News that a collaboration between Pfizer and BioNTech has produced an effective coronavirus vaccine sent world stock markets soaring last week.
Pfizer said early results suggest the vaccine is more than 90 percent effective in preventing the disease among trial volunteers who had not previously been infected.
With no safety concerns as yet, the results have been described as "stunning".
So, is this the breakthrough we have all been waiting for? And can people now start thinking about booking that overseas trip in mid-2021?
Dr Chris Smith, consultant clinical virologist at Cambridge University, and one of BBC Radio 5 Live's Naked Scientists sounds a note of warning.
“What we’ve got are lots of encouraging headlines, but no data to back it up, and it would be really rather nice to have some underpinning data, or for them to have waited until they had finished their Phase 3 trial, which is where their vaccine is at the moment, it’s not completed but they’ve got some directional preliminary findings which they’ve announced,” he told Kim Hill.
Although the 90 percent successful figure is making headlines, the 10 percent failure is a key factor, he says
“We want to know who are the 10 percent for whom this vaccine doesn’t work and why not?
“And if that 10 percent for whom it doesn’t work happen to be the same crowd of people for whom coronavirus is a death knell, then we’re not really any further forward through having a vaccine.”
Data we still need concerns who responded to it, what sort of age range they are in and whether any were participants with underlying chronic health conditions or immune disabling conditions – we also need to know long immunity lasts for, Dr Smith says.
“Those are the questions we do need to see answers to before we can pop too many champagne corks.”
The speed with which the vaccine has been developed is unprecedented, but then we are in unprecedented times, he says.
“There is no precedent for a pandemic that has caught the world with its trousers down in the way that this one has, but normally what happens is pharmaceutical companies will go through ten years of testing and research and development with a 90 percent failure rate to get their success story out there, and then they begin to market them.
“It’s not that usual for someone midway through a phase 3 trial to then announce results in this sort of way. One wonders if someone was either going to leak something or if there is some other reason why.”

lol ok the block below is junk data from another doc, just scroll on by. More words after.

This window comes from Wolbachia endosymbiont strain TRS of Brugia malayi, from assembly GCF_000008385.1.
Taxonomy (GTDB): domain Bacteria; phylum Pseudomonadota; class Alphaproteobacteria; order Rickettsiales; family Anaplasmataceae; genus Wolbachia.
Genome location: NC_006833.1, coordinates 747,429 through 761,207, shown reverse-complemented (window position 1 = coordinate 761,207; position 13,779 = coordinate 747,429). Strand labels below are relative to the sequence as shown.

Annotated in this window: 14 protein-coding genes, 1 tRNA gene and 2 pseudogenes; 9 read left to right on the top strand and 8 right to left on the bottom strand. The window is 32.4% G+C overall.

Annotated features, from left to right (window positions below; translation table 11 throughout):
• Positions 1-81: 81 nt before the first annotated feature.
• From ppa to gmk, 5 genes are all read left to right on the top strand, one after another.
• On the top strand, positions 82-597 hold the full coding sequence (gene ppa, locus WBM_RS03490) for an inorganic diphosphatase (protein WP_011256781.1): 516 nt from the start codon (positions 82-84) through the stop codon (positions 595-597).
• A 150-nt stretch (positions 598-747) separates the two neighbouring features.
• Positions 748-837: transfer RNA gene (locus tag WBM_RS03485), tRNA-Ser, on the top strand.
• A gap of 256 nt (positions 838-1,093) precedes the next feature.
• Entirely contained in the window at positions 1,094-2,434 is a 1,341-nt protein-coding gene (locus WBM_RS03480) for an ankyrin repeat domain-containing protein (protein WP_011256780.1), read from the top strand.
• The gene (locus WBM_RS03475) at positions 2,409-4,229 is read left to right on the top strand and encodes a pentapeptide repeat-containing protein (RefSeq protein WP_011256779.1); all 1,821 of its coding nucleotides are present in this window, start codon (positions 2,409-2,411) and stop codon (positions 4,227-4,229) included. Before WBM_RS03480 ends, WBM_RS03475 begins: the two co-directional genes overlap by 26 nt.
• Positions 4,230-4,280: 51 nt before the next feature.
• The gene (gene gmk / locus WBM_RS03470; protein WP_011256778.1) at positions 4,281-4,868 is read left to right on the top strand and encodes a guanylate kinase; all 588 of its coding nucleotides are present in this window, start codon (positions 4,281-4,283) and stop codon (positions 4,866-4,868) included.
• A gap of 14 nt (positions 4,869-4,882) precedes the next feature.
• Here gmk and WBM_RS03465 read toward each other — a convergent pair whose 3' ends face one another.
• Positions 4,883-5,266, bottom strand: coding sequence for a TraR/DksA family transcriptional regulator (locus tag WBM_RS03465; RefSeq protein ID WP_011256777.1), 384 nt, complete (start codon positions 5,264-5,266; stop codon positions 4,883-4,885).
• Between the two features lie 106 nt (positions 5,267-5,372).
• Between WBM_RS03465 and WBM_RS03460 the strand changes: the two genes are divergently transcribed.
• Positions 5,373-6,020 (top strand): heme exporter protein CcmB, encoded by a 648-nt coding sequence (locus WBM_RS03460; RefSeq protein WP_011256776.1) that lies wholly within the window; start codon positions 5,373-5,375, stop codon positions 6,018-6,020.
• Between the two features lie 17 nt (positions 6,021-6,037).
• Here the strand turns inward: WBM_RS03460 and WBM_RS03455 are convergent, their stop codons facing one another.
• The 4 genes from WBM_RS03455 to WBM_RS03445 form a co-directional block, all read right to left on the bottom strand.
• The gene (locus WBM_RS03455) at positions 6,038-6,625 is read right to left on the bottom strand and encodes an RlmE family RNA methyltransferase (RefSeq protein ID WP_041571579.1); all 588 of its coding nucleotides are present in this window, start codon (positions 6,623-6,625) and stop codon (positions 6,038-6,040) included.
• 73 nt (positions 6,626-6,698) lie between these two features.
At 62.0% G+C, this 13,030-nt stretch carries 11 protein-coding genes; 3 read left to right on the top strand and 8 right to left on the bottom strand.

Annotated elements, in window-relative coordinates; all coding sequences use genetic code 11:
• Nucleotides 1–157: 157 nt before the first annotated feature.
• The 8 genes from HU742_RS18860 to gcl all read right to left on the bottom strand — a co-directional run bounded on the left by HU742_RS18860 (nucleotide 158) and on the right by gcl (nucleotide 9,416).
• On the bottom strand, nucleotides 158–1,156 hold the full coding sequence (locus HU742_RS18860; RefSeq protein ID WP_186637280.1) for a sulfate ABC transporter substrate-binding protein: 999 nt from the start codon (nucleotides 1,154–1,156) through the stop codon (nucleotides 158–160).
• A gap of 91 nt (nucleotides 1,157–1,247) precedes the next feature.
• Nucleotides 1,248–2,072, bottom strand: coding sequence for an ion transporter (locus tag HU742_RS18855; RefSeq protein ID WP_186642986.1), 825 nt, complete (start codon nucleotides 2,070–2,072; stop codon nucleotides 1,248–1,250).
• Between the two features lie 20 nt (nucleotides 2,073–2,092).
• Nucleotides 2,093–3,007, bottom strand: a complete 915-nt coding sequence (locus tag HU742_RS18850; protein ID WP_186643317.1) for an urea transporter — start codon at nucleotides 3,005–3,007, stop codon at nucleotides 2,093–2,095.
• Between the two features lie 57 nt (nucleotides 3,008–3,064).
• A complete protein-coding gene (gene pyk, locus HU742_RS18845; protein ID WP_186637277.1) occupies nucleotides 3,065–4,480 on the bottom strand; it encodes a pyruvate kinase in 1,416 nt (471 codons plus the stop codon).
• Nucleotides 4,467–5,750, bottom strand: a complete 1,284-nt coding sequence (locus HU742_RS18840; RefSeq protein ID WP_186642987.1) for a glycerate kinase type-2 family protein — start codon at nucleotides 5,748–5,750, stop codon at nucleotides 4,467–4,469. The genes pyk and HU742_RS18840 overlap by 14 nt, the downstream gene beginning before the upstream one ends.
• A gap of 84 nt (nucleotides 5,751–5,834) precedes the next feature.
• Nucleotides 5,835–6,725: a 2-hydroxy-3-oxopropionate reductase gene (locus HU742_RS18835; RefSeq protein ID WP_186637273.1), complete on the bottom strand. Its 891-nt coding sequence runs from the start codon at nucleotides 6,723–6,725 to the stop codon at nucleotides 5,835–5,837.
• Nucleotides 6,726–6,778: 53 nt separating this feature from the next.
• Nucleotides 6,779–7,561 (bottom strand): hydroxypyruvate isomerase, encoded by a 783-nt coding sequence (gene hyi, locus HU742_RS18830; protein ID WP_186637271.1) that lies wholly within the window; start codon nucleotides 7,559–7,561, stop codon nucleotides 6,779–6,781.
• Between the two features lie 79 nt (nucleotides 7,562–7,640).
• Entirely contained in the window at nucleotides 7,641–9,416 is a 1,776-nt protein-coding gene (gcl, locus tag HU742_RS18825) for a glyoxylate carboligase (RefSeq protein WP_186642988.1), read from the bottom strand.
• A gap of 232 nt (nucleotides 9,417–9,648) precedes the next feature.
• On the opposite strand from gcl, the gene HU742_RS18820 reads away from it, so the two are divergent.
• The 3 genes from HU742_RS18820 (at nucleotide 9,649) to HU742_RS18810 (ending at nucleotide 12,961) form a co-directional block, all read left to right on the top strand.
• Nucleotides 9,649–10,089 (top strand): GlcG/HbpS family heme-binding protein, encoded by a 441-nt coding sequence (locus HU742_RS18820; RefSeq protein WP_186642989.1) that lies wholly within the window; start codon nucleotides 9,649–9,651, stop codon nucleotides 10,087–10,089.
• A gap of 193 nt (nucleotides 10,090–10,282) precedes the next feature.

He is unclear why an announcement should have been made so soon in the vaccine’s development.
“Unless it’s to give us all, the world’s morale, a shot in the arm,” he says.
He also has criticism of the numbers in the Pfizer trail.
“If you look at the data, they’ve done this trial, they say, on 44,000 people, and that was placebo-controlled trial.
“Roughly half the people get the placebo, the other half get the real deal vaccine.
“You follow that up and what you are looking for is an excess of infections in the group that have had the placebo.”
To make a case for the vaccine it must protect the people who have had the vaccine much more than the people who haven’t, he says.
“But there’s only been about 90 infections that we know of, obviously the vast majority of those in the placebo group, but that’s not very many people who have actually caught it in the placebo group for us really to have a clear idea about things.”
We effectively have one chance to get this right, he says.
“Because there will be enormous backlash if this goes wrong. Whoever is first through the gate and starts putting vaccines into people, if it goes wrong, the impact will be so dramatic because it will induce a state of paralysis across all vaccines because it will massively fuel both the anti-vax but also the vaccine hesitancy stakes.”
Even if the next one that comes along is perfect, people will be sceptical of its efficacy and safety, he says.
The type of vaccine Pfizer has developed is a messenger RNA vaccine, a “completely new way of doing things,” he says.
“What they’ve done is take the genetic code of the virus, specifically the part of the genetic code that it uses to make its surface coat protein, the ‘S’ or spike protein. This is the bit of the virus that is the business end, that grabs hold of our cells and it engages with them and forces the virus into our cells.
“If you make antibodies against that structure it stops the virus invading our cells, so it is a good target.”
A piece of genetic code is taken from the virus, the MRNA, and wrapped in an oily bubble.
“You make billions of these tiny, oily bubbles, the oil is there to stabilise this and to help it get into cells.
“You inject this preparation into a muscle and the surrounding cells pick up these packages, they unwrap them, get the genetic code out, read it and then use that genetic code to make the outer coat of the virus as though those cells had been infected with the virus for real - obviously, they haven’t, they’ve just got the genetic message corresponding to a bit of it - and this is then displayed to the immune system just as if they had been infected with a virus.”